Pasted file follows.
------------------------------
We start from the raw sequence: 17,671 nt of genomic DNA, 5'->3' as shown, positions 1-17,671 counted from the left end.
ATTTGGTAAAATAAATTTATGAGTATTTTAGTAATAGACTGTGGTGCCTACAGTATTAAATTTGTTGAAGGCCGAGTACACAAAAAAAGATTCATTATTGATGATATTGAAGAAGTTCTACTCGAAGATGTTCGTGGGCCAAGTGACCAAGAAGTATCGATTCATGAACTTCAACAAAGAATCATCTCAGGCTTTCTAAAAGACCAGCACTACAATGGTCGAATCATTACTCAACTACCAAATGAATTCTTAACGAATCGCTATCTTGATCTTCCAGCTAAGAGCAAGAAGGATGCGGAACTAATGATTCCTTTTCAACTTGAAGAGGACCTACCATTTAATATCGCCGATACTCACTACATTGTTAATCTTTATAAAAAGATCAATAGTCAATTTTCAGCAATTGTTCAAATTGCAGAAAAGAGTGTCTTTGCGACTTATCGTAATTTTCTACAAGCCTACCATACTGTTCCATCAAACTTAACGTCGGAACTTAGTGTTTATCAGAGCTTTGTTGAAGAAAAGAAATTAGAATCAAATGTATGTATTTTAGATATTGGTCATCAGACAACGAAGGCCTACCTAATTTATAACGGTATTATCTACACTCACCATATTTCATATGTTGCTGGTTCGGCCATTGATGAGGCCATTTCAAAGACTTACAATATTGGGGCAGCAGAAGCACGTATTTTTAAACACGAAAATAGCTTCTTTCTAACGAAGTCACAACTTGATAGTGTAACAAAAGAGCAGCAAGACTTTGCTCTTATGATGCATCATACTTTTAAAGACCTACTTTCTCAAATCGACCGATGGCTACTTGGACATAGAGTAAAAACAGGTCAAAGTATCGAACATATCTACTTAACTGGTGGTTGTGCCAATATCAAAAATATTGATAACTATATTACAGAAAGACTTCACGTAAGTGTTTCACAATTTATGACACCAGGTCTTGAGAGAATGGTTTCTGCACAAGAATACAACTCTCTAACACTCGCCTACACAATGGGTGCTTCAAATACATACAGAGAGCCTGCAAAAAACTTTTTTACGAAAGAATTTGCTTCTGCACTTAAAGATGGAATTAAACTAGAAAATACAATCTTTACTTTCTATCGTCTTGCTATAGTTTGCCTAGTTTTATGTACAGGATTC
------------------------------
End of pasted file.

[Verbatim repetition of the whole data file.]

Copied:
We start from the raw sequence: 17,671 nt of genomic DNA, 5'->3' as shown, positions 1-17,671 counted from the left end.
ATTTGGTAAAATAAATTTATGAGTATTTTAGTAATAGACTGTGGTGCCTACAGTATTAAATTTGTTGAAGGCCGAGTACACAAAAAAAGATTCATTATTGATGATATTGAAGAAGTTCTACTCGAAGATGTTCGTGGGCCAAGTGACCAAGAAGTATCGATTCATGAACTTCAACAAAGAATCATCTCAGGCTTTCTAAAAGACCAGCACTACAATGGTCGAATCATTACTCAACTACCAAATGAATTCTTAACGAATCGCTATCTTGATCTTCCAGCTAAGAGCAAGAAGGATGCGGAACTAATGATTCCTTTTCAACTTGAAGAGGACCTACCATTTAATATCGCCGATACTCACTACATTGTTAATCTTTATAAAAAGATCAATAGTCAATTTTCAGCAATTGTTCAAATTGCAGAAAAGAGTGTCTTTGCGACTTATCGTAATTTTCTACAAGCCTACCATACTGTTCCATCAAACTTAACGTCGGAACTTAGTGTTTATCAGAGCTTTGTTGAAGAAAAGAAATTAGAATCAAATGTATGTATTTTAGATATTGGTCATCAGACAACGAAGGCCTACCTAATTTATAACGGTATTATCTACACTCACCATATTTCATATGTTGCTGGTTCGGCCATTGATGAGGCCATTTCAAAGACTTACAATATTGGGGCAGCAGAAGCACGTATTTTTAAACACGAAAATAGCTTCTTTCTAACGAAGTCACAACTTGATAGTGTAACAAAAGAGCAGCAAGACTTTGCTCTTATGATGCATCATACTTTTAAAGACCTACTTTCTCAAATCGACCGATGGCTACTTGGACATAGAGTAAAAACAGGTCAAAGTATCGAACATATCTACTTAACTGGTGGTTGTGCCAATATCAAAAATATTGATAACTATATTACAGAAAGACTTCACGTAAGTGTTTCACAATTTATGACACCAGGTCTTGAGAGAATGGTTTCTGCACAAGAATACAACTCTCTAACACTCGCCTACACAATGGGTGCTTCAAATACATACAGAGAGCCTGCAAAAAACTTTTTTACGAAAGAATTTGCTTCTGCACTTAAAGATGGAATTAAACTAGAAAATACAATCTTTACTTTCTATCGTCTTGCTATAGTTTGCCTAGTTTTATGTACAGGATTC